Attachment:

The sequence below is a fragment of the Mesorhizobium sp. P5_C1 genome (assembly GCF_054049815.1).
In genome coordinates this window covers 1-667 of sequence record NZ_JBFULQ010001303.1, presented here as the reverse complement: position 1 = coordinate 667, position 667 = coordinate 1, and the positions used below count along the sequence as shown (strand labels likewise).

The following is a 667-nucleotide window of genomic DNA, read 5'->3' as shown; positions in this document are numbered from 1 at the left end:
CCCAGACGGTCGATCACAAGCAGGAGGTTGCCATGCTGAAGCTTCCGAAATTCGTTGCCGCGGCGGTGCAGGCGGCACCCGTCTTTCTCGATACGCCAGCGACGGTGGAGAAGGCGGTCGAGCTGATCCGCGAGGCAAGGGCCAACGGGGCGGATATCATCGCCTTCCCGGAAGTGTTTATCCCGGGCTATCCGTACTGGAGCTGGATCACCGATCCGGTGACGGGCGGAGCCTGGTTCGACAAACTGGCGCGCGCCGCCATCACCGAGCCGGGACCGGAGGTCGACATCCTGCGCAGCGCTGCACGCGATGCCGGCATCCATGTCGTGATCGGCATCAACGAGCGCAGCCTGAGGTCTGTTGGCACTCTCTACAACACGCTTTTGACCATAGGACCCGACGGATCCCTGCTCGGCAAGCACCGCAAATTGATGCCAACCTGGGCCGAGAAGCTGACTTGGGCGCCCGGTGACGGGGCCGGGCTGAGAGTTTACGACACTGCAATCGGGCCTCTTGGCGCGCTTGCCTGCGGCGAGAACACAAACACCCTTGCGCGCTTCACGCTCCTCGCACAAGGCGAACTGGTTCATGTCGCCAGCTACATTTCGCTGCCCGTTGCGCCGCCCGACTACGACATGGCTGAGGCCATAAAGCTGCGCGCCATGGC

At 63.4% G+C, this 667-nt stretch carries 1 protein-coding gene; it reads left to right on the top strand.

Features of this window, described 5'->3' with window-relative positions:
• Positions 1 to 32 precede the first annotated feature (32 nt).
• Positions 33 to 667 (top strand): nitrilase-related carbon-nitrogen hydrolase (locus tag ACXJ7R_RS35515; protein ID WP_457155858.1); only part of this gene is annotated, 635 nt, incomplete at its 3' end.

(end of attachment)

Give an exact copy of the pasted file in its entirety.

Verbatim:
The sequence below is a fragment of the Mesorhizobium sp. P5_C1 genome (assembly GCF_054049815.1).
In genome coordinates this window covers 1-667 of sequence record NZ_JBFULQ010001303.1, presented here as the reverse complement: position 1 = coordinate 667, position 667 = coordinate 1, and the positions used below count along the sequence as shown (strand labels likewise).

The following is a 667-nucleotide window of genomic DNA, read 5'->3' as shown; positions in this document are numbered from 1 at the left end:
CCCAGACGGTCGATCACAAGCAGGAGGTTGCCATGCTGAAGCTTCCGAAATTCGTTGCCGCGGCGGTGCAGGCGGCACCCGTCTTTCTCGATACGCCAGCGACGGTGGAGAAGGCGGTCGAGCTGATCCGCGAGGCAAGGGCCAACGGGGCGGATATCATCGCCTTCCCGGAAGTGTTTATCCCGGGCTATCCGTACTGGAGCTGGATCACCGATCCGGTGACGGGCGGAGCCTGGTTCGACAAACTGGCGCGCGCCGCCATCACCGAGCCGGGACCGGAGGTCGACATCCTGCGCAGCGCTGCACGCGATGCCGGCATCCATGTCGTGATCGGCATCAACGAGCGCAGCCTGAGGTCTGTTGGCACTCTCTACAACACGCTTTTGACCATAGGACCCGACGGATCCCTGCTCGGCAAGCACCGCAAATTGATGCCAACCTGGGCCGAGAAGCTGACTTGGGCGCCCGGTGACGGGGCCGGGCTGAGAGTTTACGACACTGCAATCGGGCCTCTTGGCGCGCTTGCCTGCGGCGAGAACACAAACACCCTTGCGCGCTTCACGCTCCTCGCACAAGGCGAACTGGTTCATGTCGCCAGCTACATTTCGCTGCCCGTTGCGCCGCCCGACTACGACATGGCTGAGGCCATAAAGCTGCGCGCCATGGC

At 63.4% G+C, this 667-nt stretch carries 1 protein-coding gene; it reads left to right on the top strand.

Features of this window, described 5'->3' with window-relative positions:
• Positions 1 to 32 precede the first annotated feature (32 nt).
• Positions 33 to 667 (top strand): nitrilase-related carbon-nitrogen hydrolase (locus tag ACXJ7R_RS35515; protein ID WP_457155858.1); only part of this gene is annotated, 635 nt, incomplete at its 3' end.